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We received a $29.3 million contribution from the Crown Fund to help fund water and transport infrastructure to improve resilience and support new homes in Ōtaki. You can read more about this on our A blueprint for Ōtaki page.
This includes building two new reservoirs for Ōtaki. The reservoirs will improve the resilience and firefighting capability of the Ōtaki water supply.
Artist impression of the Ōtaki Reservoir number 1 with trees near fully grown.
Ōtaki has limited water storage and relies on bores and pumps to supply the community. This system does not meet good practice standards. If a problem occurred with the pumps or the treatment station, then most of Ōtaki would lose their water supply. The new reservoirs will provide 24 hours of water storage.
The new reservoirs will:
- improve the resilience of the Ōtaki water supply
- improve firefighting capability for Ōtaki
- provide water storage for emergencies and times of high demand
- support the significant housing growth planned for Ōtaki
- be more energy efficient.
The reservoirs will be designed to withstand a one-in-2,500-year earthquake, making them some of the strongest structures in the area. During a major earthquake, the tanks are designed to move a small amount. Movement of around 25mm to 100mm can be expected to occur in a 2,500-year earthquake. Designing for some movement results in better seismic performance compared to a reservoir that is totally locked in place. Pipework will include flexible joints to allow for any movement of the tank.
Reservoir number 1 is being built at Te Manuao Road. We chose this site because of its height above sea level, and closeness to the water reticulation network.
16 February 2024 – A five-month project to install the main pipes to and from the new Ōtaki Reservoir is now underway.
Three pipelines will be laid. Two pipes go between the reservoir - from the top of Te Manuoa Road, to the County Road pump station - and an overflow pipe from the reservoir to the stormwater network in Pohatu Lane.
On Te Manuao Road, the pipes will be laid in a trench dug in middle of the northern road lane. Traffic management will be in place and detours might be necessary at times. Our crew will work as quickly as they can and minimise disruption as much as possible.
Last year, we worked with the community to develop a planting plan to screen the reservoir from homes. 2500 native trees and flaxes will be planted on the site around the reservoir.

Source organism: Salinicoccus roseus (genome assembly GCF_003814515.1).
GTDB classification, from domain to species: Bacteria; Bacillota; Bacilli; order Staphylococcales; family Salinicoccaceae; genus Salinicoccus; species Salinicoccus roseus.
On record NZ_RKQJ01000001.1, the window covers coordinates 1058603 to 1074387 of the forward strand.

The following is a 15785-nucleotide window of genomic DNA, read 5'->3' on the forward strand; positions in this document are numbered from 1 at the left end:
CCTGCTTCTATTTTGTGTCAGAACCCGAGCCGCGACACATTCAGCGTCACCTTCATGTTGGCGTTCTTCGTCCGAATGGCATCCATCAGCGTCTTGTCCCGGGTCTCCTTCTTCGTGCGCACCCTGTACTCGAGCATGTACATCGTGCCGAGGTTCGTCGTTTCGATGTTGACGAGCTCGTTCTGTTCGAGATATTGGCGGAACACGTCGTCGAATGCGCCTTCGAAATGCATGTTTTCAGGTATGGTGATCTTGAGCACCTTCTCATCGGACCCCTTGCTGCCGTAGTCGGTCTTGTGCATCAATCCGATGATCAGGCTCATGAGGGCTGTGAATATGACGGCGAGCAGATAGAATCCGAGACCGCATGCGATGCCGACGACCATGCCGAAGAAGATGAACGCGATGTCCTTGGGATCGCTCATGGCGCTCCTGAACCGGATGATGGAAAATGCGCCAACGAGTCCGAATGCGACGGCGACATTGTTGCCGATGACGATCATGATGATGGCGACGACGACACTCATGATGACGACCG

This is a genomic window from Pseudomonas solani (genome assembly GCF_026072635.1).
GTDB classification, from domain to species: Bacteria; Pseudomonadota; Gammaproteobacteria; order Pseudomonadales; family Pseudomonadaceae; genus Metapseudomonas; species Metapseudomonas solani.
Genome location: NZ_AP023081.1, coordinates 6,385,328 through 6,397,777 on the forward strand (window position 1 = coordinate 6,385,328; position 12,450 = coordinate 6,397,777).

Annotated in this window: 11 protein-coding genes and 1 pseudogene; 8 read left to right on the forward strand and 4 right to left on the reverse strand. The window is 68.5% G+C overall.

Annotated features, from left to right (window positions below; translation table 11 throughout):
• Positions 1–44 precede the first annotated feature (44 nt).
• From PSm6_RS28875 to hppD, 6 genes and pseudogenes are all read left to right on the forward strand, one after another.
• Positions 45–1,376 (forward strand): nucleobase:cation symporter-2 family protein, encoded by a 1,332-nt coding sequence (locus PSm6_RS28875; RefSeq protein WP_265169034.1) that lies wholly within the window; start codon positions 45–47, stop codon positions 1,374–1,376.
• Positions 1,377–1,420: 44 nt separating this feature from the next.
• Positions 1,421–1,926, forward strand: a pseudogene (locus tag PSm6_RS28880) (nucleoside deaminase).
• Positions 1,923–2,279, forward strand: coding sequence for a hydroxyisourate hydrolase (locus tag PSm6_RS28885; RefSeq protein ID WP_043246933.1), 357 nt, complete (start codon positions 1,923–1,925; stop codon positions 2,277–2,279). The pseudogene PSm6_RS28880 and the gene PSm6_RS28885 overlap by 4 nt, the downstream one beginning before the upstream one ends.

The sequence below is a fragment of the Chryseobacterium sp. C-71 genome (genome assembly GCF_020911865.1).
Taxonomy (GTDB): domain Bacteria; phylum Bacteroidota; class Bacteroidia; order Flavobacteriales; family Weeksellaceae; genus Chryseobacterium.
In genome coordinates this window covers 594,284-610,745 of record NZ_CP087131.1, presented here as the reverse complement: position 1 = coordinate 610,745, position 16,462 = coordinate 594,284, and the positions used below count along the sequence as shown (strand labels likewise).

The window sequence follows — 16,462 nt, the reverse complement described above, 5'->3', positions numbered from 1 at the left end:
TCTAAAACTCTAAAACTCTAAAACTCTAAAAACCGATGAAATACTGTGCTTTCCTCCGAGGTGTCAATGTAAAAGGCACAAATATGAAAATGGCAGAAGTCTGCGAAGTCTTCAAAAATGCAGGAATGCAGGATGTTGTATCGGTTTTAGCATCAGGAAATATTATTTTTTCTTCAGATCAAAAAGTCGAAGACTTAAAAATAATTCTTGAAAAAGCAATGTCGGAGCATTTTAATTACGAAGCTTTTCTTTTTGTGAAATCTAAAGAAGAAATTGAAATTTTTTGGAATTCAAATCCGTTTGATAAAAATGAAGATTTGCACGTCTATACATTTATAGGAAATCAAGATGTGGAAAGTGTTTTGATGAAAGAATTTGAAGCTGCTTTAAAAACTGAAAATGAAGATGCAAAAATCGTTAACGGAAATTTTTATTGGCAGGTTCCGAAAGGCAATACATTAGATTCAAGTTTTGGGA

We also strengthened the ground so it can support the reservoir's weight. To do this, our crew installed 44 steel columns, and around 600 6-to-8-metre deep stone columns ready for construction of the tank in 2024.
Ōtaki Reservoir planting plan.
Steel columns being pushed into a pre-drilled hole
Building a stone column
Reservoir number 1 by the numbers:
5.5 million litres (5,500m3)
volume of the reservoir
diameter of the reservoir
depth of water in the reservoir
height of the reservoir
maximum height of the reservoir above sea level
the number of native trees that will be planted around the reservoir
reservoir design life (length of time the reservoir can be used with maintenance but without major repair being needed)
reservoir designed to withstand an earthquake of this frequency (making it the strongest structure in the area)
length of pipes to be installed, made up of 1.8km to convey water from the County Road pump station to the reservoir, 1.8km to carry water from the reservoir back to join the reticulation network at the County Road pump station, and 0.5km of pipes for overflow or flushing from the reservoir to join the stormwater network
estimated total cost of reservoir project including associated pipework
Expected construction timings for the reservoir
|Earthworks – clearing the area and building earth bunds to help screen reservoir
|Trenching from tank site to Te Manuao Road for pipework
November 2023–February 2024
|Ground improvements to provide a strong foundation for the tank
|Build concrete pad for reservoir
|Install pipes from reservoir site to County Road pump station
|Construct tank and control equipment
|Plant native trees to screen the reservoir and create a natural environment
|Fill and calibrate tank
|Reservoir fully operational
The second new reservoir for Ōtaki will hold between 0.5 to 1.0 million litres of water. It will serve the area around the Waitohu Plateau (properties above the 25 m contour). The new reservoir will supplement the existing Waitohu Reservoir which is nearing the end of its design life and does not meet modern seismic standards.
As at November 2023, we have contracted a property consultant to identify possible site options for the new reservoir and to assess two sites for a potential new water supply bore. When possible reservoir sites are identified, we will engage with neighbours who could be impacted. We expect to identify a preferred site before the end of the year.